Masking is why we need doctors to screen patients with the QEESI, or Quick Environmental Exposure and Sensitivity Inventory, a medical questionnaire to detect loss of tolerance. And the rise in TILT shows the need for EMUs, or environmental medical units, to isolate the masking elements in patients. Then we can begin to “see” what these exposures are doing to us. The QEESI and EMU are important modern-day tools much like the microscope and physician Robert Koch’s 19th-century postulates, which helped “prove” the germ theory a century ago.

Salt Lake City is rightfully concerned about a new study in the journal Environmental Health Perspectives. It showed the risk of having a baby of low birth weight jumps 10 percent in areas with higher concentrations of particulate matter, including PM2.5. That’s the pollution that spikes in winter inversions and leads to Utah’s pollution. Ultrafine particles easily enter human airways and can travel through the nose to the brain’s limbic system, which regulates mood, behavior, short-term memory and a host cognitive functions.

There are no good choices to avoid the inversion threat, but inaction is the worst of them.

Are we going to become like China, where wealthier individuals equip their cars and homes with sophisticated air filtration devices? Where children wear masks in cities to filter air? What about the vast majority of families who cannot afford this?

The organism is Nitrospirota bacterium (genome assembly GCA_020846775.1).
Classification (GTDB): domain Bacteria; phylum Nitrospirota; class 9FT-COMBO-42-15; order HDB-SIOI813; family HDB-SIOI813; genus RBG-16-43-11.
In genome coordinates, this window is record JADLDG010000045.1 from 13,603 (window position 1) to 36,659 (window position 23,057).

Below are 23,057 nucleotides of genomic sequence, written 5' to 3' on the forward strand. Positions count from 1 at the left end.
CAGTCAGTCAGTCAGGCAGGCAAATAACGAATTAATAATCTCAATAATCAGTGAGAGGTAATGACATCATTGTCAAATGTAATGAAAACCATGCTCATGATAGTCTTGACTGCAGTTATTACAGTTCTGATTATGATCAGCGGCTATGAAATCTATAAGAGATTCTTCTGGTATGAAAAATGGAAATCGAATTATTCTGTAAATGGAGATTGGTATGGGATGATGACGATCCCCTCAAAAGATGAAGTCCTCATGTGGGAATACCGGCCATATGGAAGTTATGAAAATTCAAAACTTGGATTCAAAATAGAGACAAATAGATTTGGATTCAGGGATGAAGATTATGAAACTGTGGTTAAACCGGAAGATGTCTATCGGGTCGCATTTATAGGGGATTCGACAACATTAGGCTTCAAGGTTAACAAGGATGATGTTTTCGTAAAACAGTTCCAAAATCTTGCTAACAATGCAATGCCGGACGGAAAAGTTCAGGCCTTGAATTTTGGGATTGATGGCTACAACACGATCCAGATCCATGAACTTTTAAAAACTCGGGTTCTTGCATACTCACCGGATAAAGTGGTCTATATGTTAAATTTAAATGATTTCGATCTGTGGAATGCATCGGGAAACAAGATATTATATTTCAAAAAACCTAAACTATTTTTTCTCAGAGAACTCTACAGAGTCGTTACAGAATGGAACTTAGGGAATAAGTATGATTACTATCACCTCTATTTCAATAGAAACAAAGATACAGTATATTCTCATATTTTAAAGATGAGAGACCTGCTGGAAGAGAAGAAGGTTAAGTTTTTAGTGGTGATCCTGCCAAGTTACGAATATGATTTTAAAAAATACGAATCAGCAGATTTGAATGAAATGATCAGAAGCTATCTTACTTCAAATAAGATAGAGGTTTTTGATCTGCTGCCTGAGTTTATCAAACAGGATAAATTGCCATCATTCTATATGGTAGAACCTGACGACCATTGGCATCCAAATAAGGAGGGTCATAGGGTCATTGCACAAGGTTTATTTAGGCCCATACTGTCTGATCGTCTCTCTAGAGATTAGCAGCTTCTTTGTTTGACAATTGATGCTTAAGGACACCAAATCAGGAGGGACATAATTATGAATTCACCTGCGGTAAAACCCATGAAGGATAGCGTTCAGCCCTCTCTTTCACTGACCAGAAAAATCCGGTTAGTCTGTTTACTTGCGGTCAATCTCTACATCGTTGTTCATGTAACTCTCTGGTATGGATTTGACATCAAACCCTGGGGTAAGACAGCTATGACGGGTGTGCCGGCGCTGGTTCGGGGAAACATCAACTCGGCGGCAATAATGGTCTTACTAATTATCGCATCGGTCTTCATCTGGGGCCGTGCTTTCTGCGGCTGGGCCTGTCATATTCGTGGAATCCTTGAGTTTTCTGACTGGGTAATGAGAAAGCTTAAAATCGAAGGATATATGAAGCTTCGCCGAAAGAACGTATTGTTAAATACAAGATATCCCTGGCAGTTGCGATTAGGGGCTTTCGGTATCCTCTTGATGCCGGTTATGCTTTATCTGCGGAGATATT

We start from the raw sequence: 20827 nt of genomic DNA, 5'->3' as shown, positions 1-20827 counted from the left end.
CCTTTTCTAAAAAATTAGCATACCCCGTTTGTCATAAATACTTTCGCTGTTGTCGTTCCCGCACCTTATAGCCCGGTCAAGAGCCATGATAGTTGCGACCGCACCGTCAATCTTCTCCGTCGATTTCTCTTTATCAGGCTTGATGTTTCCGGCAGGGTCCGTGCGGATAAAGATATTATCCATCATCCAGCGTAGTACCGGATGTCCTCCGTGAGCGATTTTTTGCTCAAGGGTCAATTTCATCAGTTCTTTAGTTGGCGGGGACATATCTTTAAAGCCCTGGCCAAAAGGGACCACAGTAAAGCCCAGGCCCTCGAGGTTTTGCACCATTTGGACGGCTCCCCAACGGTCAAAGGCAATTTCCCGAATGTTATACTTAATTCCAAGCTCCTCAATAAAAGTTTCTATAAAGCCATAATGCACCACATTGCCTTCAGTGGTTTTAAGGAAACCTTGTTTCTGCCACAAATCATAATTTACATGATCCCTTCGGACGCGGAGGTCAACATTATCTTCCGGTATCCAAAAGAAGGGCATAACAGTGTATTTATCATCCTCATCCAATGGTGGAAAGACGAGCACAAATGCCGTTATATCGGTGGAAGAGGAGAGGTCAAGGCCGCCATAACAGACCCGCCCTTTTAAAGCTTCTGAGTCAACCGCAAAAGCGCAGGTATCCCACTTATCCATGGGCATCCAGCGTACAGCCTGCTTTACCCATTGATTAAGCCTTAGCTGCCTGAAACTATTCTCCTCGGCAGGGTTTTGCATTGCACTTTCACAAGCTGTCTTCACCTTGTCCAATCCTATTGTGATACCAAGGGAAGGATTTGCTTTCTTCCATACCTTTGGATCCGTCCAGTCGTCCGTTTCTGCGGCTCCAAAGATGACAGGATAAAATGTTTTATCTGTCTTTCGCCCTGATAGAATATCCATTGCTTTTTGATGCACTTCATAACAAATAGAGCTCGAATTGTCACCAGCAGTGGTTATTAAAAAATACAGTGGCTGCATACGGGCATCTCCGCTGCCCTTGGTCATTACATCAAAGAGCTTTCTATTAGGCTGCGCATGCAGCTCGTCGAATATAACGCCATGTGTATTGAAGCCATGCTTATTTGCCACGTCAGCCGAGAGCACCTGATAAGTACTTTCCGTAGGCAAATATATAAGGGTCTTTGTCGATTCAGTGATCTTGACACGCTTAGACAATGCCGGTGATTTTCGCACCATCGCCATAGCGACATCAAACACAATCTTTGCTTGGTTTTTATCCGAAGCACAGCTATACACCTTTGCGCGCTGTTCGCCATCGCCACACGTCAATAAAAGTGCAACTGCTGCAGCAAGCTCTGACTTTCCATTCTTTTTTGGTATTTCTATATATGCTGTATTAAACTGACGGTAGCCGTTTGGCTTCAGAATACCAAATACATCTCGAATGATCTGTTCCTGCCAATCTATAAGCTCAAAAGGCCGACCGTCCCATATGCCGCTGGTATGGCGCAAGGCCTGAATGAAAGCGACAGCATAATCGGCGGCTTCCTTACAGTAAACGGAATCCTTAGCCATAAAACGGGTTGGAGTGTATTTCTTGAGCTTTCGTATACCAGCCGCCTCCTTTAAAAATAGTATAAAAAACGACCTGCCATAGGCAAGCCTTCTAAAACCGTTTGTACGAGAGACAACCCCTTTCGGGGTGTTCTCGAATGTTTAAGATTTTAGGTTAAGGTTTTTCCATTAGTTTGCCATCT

Groundbreaking National Academy of Sciences Workshop on Individual Susceptibility

I presented April 18 at the National Academy of Sciences Workshop “Biological Factors that Underlie Individual Susceptibility to Environmental Stressors and Their Implications for Decision-Making.”

The proceedings are available by recorded webcast so you can view and listen to the speakers. View the webcast at:

http://www.tvworldwide.com/events/nrc/120418/
(Supply your email adress to log in.)

The title of my presentation was “Human Variability in Chemical Susceptibility (Intolerance/Sensitivity): Research Findings to Date and Their Implications for Future Study Design.” I’ve posted my presentation for your review.

I was asked to describe our findings from the QEESI, the Quick Environmental Exposure and Sensitivity Inventory, and to discuss the use of EMUs, environmentally-controlled medical units, for research. Here is a synopsis:

“The QEESI is a validated research tool widely used to identify and characterize chemically intolerant individuals and groups. Results from these studies provide evidence for broad endogenous variability in susceptibility and point to the complex nature of susceptibility in humans, with susceptible persons generally reporting adverse responses to chemically diverse substances, including foods and drugs. Future investigations to assess human variability that is ‘endogenous or biological’ will benefit from the use of EMUs. Such studies will enable us to correlate symptoms and clinical measures (such as pulmonary function and EEG measures) with changes in the ‘-omics’ in real time at key points, i.e., when subjects enter the EMU, once they have achieved a clean baseline, and pre- and post- low level challenges.”

The QEESI is available free for download.

Details about the workshop are at:
http://nas-sites.org/emergingscience/workshops/individual-variability/